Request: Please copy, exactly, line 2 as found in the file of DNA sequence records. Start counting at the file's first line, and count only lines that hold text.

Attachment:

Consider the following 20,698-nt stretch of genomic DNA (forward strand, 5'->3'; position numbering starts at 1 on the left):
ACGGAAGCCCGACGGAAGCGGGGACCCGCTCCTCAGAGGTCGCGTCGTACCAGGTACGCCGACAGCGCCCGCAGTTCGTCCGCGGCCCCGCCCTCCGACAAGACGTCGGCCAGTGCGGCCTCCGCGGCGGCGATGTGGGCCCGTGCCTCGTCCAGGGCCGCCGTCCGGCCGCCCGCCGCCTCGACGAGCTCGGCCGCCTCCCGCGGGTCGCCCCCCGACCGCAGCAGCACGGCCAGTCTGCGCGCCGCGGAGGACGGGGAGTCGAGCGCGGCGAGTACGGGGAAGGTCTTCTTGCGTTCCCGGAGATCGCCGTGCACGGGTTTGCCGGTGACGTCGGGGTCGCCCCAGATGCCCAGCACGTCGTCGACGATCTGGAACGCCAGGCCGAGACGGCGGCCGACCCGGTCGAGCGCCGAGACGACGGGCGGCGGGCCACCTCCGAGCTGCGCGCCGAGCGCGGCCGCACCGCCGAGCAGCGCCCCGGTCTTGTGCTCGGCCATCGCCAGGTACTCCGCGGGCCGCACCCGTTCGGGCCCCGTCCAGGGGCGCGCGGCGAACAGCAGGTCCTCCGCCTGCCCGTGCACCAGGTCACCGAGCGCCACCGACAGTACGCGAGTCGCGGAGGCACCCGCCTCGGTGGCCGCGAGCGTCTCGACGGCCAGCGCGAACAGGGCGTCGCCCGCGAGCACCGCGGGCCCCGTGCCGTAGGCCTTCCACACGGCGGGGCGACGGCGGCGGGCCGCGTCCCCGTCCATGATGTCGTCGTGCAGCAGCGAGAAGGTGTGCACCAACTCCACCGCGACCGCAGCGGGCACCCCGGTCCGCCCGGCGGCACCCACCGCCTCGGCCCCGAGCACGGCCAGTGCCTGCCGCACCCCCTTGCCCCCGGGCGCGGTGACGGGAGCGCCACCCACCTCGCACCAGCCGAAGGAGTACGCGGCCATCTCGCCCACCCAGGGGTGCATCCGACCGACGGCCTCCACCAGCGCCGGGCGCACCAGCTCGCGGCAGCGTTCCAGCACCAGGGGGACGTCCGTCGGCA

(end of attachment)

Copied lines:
ACGGAAGCCCGACGGAAGCGGGGACCCGCTCCTCAGAGGTCGCGTCGTACCAGGTACGCCGACAGCGCCCGCAGTTCGTCCGCGGCCCCGCCCTCCGACAAGACGTCGGCCAGTGCGGCCTCCGCGGCGGCGATGTGGGCCCGTGCCTCGTCCAGGGCCGCCGTCCGGCCGCCCGCCGCCTCGACGAGCTCGGCCGCCTCCCGCGGGTCGCCCCCCGACCGCAGCAGCACGGCCAGTCTGCGCGCCGCGGAGGACGGGGAGTCGAGCGCGGCGAGTACGGGGAAGGTCTTCTTGCGTTCCCGGAGATCGCCGTGCACGGGTTTGCCGGTGACGTCGGGGTCGCCCCAGATGCCCAGCACGTCGTCGACGATCTGGAACGCCAGGCCGAGACGGCGGCCGACCCGGTCGAGCGCCGAGACGACGGGCGGCGGGCCACCTCCGAGCTGCGCGCCGAGCGCGGCCGCACCGCCGAGCAGCGCCCCGGTCTTGTGCTCGGCCATCGCCAGGTACTCCGCGGGCCGCACCCGTTCGGGCCCCGTCCAGGGGCGCGCGGCGAACAGCAGGTCCTCCGCCTGCCCGTGCACCAGGTCACCGAGCGCCACCGACAGTACGCGAGTCGCGGAGGCACCCGCCTCGGTGGCCGCGAGCGTCTCGACGGCCAGCGCGAACAGGGCGTCGCCCGCGAGCACCGCGGGCCCCGTGCCGTAGGCCTTCCACACGGCGGGGCGACGGCGGCGGGCCGCGTCCCCGTCCATGATGTCGTCGTGCAGCAGCGAGAAGGTGTGCACCAACTCCACCGCGACCGCAGCGGGCACCCCGGTCCGCCCGGCGGCACCCACCGCCTCGGCCCCGAGCACGGCCAGTGCCTGCCGCACCCCCTTGCCCCCGGGCGCGGTGACGGGAGCGCCACCCACCTCGCACCAGCCGAAGGAGTACGCGGCCATCTCGCCCACCCAGGGGTGCATCCGACCGACGGCCTCCACCAGCGCCGGGCGCACCAGCTCGCGGCAGCGTTCCAGCACCAGGGGGACGTCCGTCGGCA